See also: LIC, Lic, lic, líc, lić, lîç, Lic., and lic.

Lower SorbianEdit


  • IPA(key): /lit͡s/, [lʲit͡s]



  1. Alternative form of -li



  1. Alternative form of -li

Further readingEdit

  • Starosta, Manfred (1999), “-lic”, in Dolnoserbsko-nimski słownik / Niedersorbisch-deutsches Wörterbuch (in German), Bautzen: Domowina-Verlag

Middle EnglishEdit



  1. (Early Middle English) Alternative form of -ly (adjectival suffix)

Old EnglishEdit

Alternative formsEdit


From Proto-Germanic *-līkaz (adectival suffix, originally meaning “having form of”), derived from *līką (“body,” earlier “form”), whence Old English līċ. Cognate with Old Frisian -lik, Old Saxon -līk, Old High German -līh, Old Norse -ligr, and Gothic -𐌻𐌴𐌹𐌺𐍃 (-leiks).




  1. adjective-forming suffix meaning 'like' or 'relating to'
    ċild (child) + ‎-lic → ‎ċildlīċ (childlike)
    dēad (dead) + ‎-lic → ‎dēadlīċ (mortal)
    fēond (enemy) + ‎-lic → ‎fēondlīċ (hostile)
    frēond (friend) + ‎-lic → ‎frēondlīċ (friendly)
    lēof (beloved) + ‎-lic → ‎lēoflīċ (lovely)
    lēoþ (poem) + ‎-lic → ‎lēoþlīċ (poetic)
    līchama (body) + ‎-lic → ‎līchamlīċ (physical)
    mennisċ (human) + ‎-lic → ‎mennisċlīċ (humane)
    niht (night) + ‎-lic → ‎nihtlīċ (nocturnal)
    niþer (down) + ‎-lic → ‎niþerlīċ (low)
    open (open) + ‎-lic → ‎openlīċ (public)
    stæf (letter) + ‎-lic → ‎stæflīċ (literal)
    stōw (place) + ‎-lic → ‎stōwlīċ (local)
    ūþwita (philosopher) + ‎-lic → ‎ūþwitlīċ (philosophical)
    wer (man) + ‎-lic → ‎werlīċ (manly or masculine)
    wīf (woman) + ‎-lic → ‎wīflīċ (feminine)
    wundor (miracle or wonder) + ‎-lic → ‎wundorlīċ (miraculous or wonderful)
  2. denoting multiplicity: -fold
    þrilīċtriple, three-fold

Usage notesEdit

  • -Līċ is the most common adjectival suffix in Old English. It can be added to almost any word, often corresponding to Modern English -y.
  • It has no very definite difference in meaning from -isċ and -iġ, except that it's more common and different words happen to end in it.
  • -Līċ belongs to a class of suffixes which were derived from independent words, but which by the written period were no longer strongly identified with the words they were derived from (in this case, līċ “dead body,” which once meant “body” ← “form”). According to Hogg[1], the primary examples are -bǣre, -bora, -cund, -dōm, -fæst, -feald, -ful, -hād, -lāc, -lēas, -līċ, -rǣden, -sċipe, -sum, and -weard.
  • The words created with these suffixes are called "quasi-compounds," which are stressed differently from true compounds. True compound nouns and adjectives always carry secondary stress on their final element: foxhol, [ˈfoksˌhol]. But quasi-compounds are stressed variably: after a stressed syllable, i.e. a monosyllabic first element, the suffix undergoes reduced stress, unless the suffix is multisyllabic either originally or from an inflectional ending. Under this reduced stress, if the suffix has a long vowel or a diphthong, the long vowel is shortened and the diphthong becomes a monophthong (ea becomes a, eo becomes e, ie becomes i). This produces alterations such as cnihtliċ (boyish), with a short i, and cnihtlīċe (nom. masc. pl.), with a long i.
  • However, even when the vowel in these suffixes is short, it is traditionally written with a macron for consistency, because it is still long in the inflected forms. Likewise, the quasi-compounding suffixes -feald and -weard are often written with a diphthong even when they would have been pronounced -fald, -ward. Note that after an unstressed syllable, i.e. when the word it suffixes is multisyllabic, the long vowel/diphthong is retained even absent inflectional endings: brōþorlīċ (brotherly), mæġdenlīċ (girlish).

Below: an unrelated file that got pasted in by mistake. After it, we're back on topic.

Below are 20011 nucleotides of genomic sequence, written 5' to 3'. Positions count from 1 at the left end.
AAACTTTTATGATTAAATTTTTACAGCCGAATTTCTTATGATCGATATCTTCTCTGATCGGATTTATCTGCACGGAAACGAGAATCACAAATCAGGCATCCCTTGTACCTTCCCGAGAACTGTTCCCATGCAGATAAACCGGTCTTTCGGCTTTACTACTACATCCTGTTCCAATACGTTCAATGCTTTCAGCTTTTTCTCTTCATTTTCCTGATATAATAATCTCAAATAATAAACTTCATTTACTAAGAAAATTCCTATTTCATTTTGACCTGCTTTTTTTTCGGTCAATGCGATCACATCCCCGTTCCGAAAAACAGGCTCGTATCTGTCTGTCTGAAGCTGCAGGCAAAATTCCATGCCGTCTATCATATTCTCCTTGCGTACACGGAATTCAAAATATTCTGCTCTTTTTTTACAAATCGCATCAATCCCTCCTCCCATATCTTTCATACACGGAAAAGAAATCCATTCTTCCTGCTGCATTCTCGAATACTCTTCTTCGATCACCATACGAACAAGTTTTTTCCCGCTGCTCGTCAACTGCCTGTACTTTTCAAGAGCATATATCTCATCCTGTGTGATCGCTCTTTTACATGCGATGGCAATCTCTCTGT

• Note that personal names are stressed exactly the same way, with alterations such as Ælfred ("Alfred"), Ælfrēdes ("Alfred's") and Ēadward, Ēadweardes.
  • Throughout Old English, the palatal stops [t͡ʃ] and [d͡ʒ] were depalatalized directly before a consonant: -līcne (acc. sg. masc.), līcra (gen. pl.). This rule can also be seen in many other words, such as þenċan, 2,3sg. pr. ind. þencst, þencþ, whence Modern English think. Note that the palatal fricatives [ʃ] and [j] remained palatal in this condition.[2]
  • Palatalization never occurred directly before a back vowel (a, o, u) except to initial /sk/, so the c is pronounced like a hard k in the inflections -līcum, -līca, and -līcan; also nom. sg. fem./nom-acc. pl. neut. -līc(u), which always ended in *-u at the time of palatalization. This same rule also produced many other alterations such as fisċ (fish), pl. fiscas (later also fixas by metathesis); wīċ (village), pl. wīc (whence Modern English -wich and -wick by leveling); and ġelīċ (like), dat. pl. ġelīcum, nom. sg. fem./nom-acc. pl. neut. ġelīc, nom. pl. fem. ġelīca, etc., whence Modern English like. So for most words ending in ġ, ċ, or sċ; note however that a few words once featured a following *(i)j which blocked a back vowel from preventing palatalization and later vanished, as in rīċe (kingdom), pl. rīċu*rīkju.[3] Also, historical i-stems began to take non-i-stem endings only after palatalization had run its course: swēġ (sound), pl. swēġas*swōġī. Finally, [j] from original /j/ (as opposed to /ɣ/) was never depalatalized: twēoġan (to doubt)*twihōjan.


Derived termsEdit


  • Middle English: -ly, -li, -lych, -lich


  1. ^ Hogg, Richard (1992). A Grammar of Old English, Volume 1: Phonology. Oxford: Blackwell. p. 49
  2. ^ Ringe, Donald; Taylor, Ann (2014) The Development of Old English (A Linguistic History of English; 2), Oxford: Oxford University Press, →ISBN, page 279
  3. ^ Hogg, Richard (1992). A Grammar of Old English, Volume 1: Phonology. Oxford: Blackwell. p. 253